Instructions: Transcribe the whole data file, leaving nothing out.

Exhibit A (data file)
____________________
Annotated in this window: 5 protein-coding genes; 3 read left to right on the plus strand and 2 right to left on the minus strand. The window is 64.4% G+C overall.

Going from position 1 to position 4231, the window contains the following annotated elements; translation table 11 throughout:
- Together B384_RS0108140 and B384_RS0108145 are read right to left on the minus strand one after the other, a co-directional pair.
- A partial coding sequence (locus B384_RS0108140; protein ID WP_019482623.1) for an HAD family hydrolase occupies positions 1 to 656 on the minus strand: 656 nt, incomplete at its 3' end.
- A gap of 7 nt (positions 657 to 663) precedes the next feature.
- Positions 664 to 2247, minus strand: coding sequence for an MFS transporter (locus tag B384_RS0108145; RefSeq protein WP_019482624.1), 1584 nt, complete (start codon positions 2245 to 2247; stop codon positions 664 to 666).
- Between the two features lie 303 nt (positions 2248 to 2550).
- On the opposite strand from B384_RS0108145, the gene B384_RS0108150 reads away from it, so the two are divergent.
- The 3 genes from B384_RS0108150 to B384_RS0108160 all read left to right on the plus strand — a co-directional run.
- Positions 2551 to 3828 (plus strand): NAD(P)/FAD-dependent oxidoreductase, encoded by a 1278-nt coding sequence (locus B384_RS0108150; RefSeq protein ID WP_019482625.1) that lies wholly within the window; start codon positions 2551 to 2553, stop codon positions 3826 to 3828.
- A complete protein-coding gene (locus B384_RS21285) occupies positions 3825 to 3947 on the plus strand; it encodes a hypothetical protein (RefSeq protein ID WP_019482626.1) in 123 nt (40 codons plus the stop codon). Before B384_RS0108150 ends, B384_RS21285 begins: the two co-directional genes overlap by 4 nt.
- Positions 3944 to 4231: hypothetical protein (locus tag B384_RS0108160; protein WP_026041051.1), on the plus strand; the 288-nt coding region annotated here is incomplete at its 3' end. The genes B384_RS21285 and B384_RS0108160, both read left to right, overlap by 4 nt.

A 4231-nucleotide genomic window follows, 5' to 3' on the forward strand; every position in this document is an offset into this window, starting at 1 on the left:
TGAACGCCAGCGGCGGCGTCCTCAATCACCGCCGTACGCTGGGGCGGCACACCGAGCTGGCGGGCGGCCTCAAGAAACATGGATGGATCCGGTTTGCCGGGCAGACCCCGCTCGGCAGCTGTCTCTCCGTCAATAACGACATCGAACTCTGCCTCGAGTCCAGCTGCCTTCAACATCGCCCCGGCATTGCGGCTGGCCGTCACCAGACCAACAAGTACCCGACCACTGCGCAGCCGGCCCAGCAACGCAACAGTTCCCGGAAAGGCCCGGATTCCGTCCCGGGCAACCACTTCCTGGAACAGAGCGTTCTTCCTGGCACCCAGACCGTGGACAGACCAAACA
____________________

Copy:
Annotated in this window: 5 protein-coding genes; 3 read left to right on the plus strand and 2 right to left on the minus strand. The window is 64.4% G+C overall.

Going from position 1 to position 4231, the window contains the following annotated elements; translation table 11 throughout:
- Together B384_RS0108140 and B384_RS0108145 are read right to left on the minus strand one after the other, a co-directional pair.
- A partial coding sequence (locus B384_RS0108140; protein ID WP_019482623.1) for an HAD family hydrolase occupies positions 1 to 656 on the minus strand: 656 nt, incomplete at its 3' end.
- A gap of 7 nt (positions 657 to 663) precedes the next feature.
- Positions 664 to 2247, minus strand: coding sequence for an MFS transporter (locus tag B384_RS0108145; RefSeq protein WP_019482624.1), 1584 nt, complete (start codon positions 2245 to 2247; stop codon positions 664 to 666).
- Between the two features lie 303 nt (positions 2248 to 2550).
- On the opposite strand from B384_RS0108145, the gene B384_RS0108150 reads away from it, so the two are divergent.
- The 3 genes from B384_RS0108150 to B384_RS0108160 all read left to right on the plus strand — a co-directional run.
- Positions 2551 to 3828 (plus strand): NAD(P)/FAD-dependent oxidoreductase, encoded by a 1278-nt coding sequence (locus B384_RS0108150; RefSeq protein ID WP_019482625.1) that lies wholly within the window; start codon positions 2551 to 2553, stop codon positions 3826 to 3828.
- A complete protein-coding gene (locus B384_RS21285) occupies positions 3825 to 3947 on the plus strand; it encodes a hypothetical protein (RefSeq protein ID WP_019482626.1) in 123 nt (40 codons plus the stop codon). Before B384_RS0108150 ends, B384_RS21285 begins: the two co-directional genes overlap by 4 nt.
- Positions 3944 to 4231: hypothetical protein (locus tag B384_RS0108160; protein WP_026041051.1), on the plus strand; the 288-nt coding region annotated here is incomplete at its 3' end. The genes B384_RS21285 and B384_RS0108160, both read left to right, overlap by 4 nt.

A 4231-nucleotide genomic window follows, 5' to 3' on the forward strand; every position in this document is an offset into this window, starting at 1 on the left:
TGAACGCCAGCGGCGGCGTCCTCAATCACCGCCGTACGCTGGGGCGGCACACCGAGCTGGCGGGCGGCCTCAAGAAACATGGATGGATCCGGTTTGCCGGGCAGACCCCGCTCGGCAGCTGTCTCTCCGTCAATAACGACATCGAACTCTGCCTCGAGTCCAGCTGCCTTCAACATCGCCCCGGCATTGCGGCTGGCCGTCACCAGACCAACAAGTACCCGACCACTGCGCAGCCGGCCCAGCAACGCAACAGTTCCCGGAAAGGCCCGGATTCCGTCCCGGGCAACCACTTCCTGGAACAGAGCGTTCTTCCTGGCACCCAGACCGTGGACAGACCAAACA